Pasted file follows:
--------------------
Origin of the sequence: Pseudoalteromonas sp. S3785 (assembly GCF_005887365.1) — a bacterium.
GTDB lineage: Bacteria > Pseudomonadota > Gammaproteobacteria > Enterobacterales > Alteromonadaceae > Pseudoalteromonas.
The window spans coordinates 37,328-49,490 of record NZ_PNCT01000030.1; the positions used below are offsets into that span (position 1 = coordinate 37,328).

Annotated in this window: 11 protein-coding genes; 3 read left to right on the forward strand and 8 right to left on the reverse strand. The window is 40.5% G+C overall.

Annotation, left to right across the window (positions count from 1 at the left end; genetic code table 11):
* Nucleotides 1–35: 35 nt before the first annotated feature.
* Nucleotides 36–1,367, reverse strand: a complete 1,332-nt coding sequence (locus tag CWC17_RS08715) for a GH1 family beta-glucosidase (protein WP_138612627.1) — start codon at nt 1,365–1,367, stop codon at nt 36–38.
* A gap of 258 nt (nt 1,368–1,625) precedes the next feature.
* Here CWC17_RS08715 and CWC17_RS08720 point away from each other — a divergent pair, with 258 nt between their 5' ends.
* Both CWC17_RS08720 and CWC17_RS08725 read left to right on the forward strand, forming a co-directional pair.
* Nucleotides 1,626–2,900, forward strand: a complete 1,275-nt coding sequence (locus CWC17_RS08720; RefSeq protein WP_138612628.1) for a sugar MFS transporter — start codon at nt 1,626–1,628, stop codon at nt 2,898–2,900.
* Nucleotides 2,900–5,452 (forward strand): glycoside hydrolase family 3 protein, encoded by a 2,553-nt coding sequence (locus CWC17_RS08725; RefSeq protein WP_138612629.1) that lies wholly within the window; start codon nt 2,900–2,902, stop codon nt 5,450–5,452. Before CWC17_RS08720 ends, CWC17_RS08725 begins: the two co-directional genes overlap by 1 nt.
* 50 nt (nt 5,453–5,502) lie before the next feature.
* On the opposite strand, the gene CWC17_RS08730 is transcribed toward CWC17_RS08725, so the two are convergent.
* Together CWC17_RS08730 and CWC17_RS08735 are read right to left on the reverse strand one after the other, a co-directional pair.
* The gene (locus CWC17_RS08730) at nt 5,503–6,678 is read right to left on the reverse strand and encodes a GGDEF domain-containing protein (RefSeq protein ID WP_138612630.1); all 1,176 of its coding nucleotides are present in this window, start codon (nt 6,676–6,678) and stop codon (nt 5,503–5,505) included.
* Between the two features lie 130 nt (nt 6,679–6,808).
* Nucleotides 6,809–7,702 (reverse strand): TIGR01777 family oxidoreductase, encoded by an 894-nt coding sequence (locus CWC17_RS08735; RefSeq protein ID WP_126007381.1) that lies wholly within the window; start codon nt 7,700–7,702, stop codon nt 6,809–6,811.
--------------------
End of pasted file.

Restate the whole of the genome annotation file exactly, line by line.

Origin of the sequence: Pseudoalteromonas sp. S3785 (assembly GCF_005887365.1) — a bacterium.
GTDB lineage: Bacteria > Pseudomonadota > Gammaproteobacteria > Enterobacterales > Alteromonadaceae > Pseudoalteromonas.
The window spans coordinates 37,328-49,490 of record NZ_PNCT01000030.1; the positions used below are offsets into that span (position 1 = coordinate 37,328).

Annotated in this window: 11 protein-coding genes; 3 read left to right on the forward strand and 8 right to left on the reverse strand. The window is 40.5% G+C overall.

Annotation, left to right across the window (positions count from 1 at the left end; genetic code table 11):
* Nucleotides 1–35: 35 nt before the first annotated feature.
* Nucleotides 36–1,367, reverse strand: a complete 1,332-nt coding sequence (locus tag CWC17_RS08715) for a GH1 family beta-glucosidase (protein WP_138612627.1) — start codon at nt 1,365–1,367, stop codon at nt 36–38.
* A gap of 258 nt (nt 1,368–1,625) precedes the next feature.
* Here CWC17_RS08715 and CWC17_RS08720 point away from each other — a divergent pair, with 258 nt between their 5' ends.
* Both CWC17_RS08720 and CWC17_RS08725 read left to right on the forward strand, forming a co-directional pair.
* Nucleotides 1,626–2,900, forward strand: a complete 1,275-nt coding sequence (locus CWC17_RS08720; RefSeq protein WP_138612628.1) for a sugar MFS transporter — start codon at nt 1,626–1,628, stop codon at nt 2,898–2,900.
* Nucleotides 2,900–5,452 (forward strand): glycoside hydrolase family 3 protein, encoded by a 2,553-nt coding sequence (locus CWC17_RS08725; RefSeq protein WP_138612629.1) that lies wholly within the window; start codon nt 2,900–2,902, stop codon nt 5,450–5,452. Before CWC17_RS08720 ends, CWC17_RS08725 begins: the two co-directional genes overlap by 1 nt.
* 50 nt (nt 5,453–5,502) lie before the next feature.
* On the opposite strand, the gene CWC17_RS08730 is transcribed toward CWC17_RS08725, so the two are convergent.
* Together CWC17_RS08730 and CWC17_RS08735 are read right to left on the reverse strand one after the other, a co-directional pair.
* The gene (locus CWC17_RS08730) at nt 5,503–6,678 is read right to left on the reverse strand and encodes a GGDEF domain-containing protein (RefSeq protein ID WP_138612630.1); all 1,176 of its coding nucleotides are present in this window, start codon (nt 6,676–6,678) and stop codon (nt 5,503–5,505) included.
* Between the two features lie 130 nt (nt 6,679–6,808).
* Nucleotides 6,809–7,702 (reverse strand): TIGR01777 family oxidoreductase, encoded by an 894-nt coding sequence (locus CWC17_RS08735; RefSeq protein ID WP_126007381.1) that lies wholly within the window; start codon nt 7,700–7,702, stop codon nt 6,809–6,811.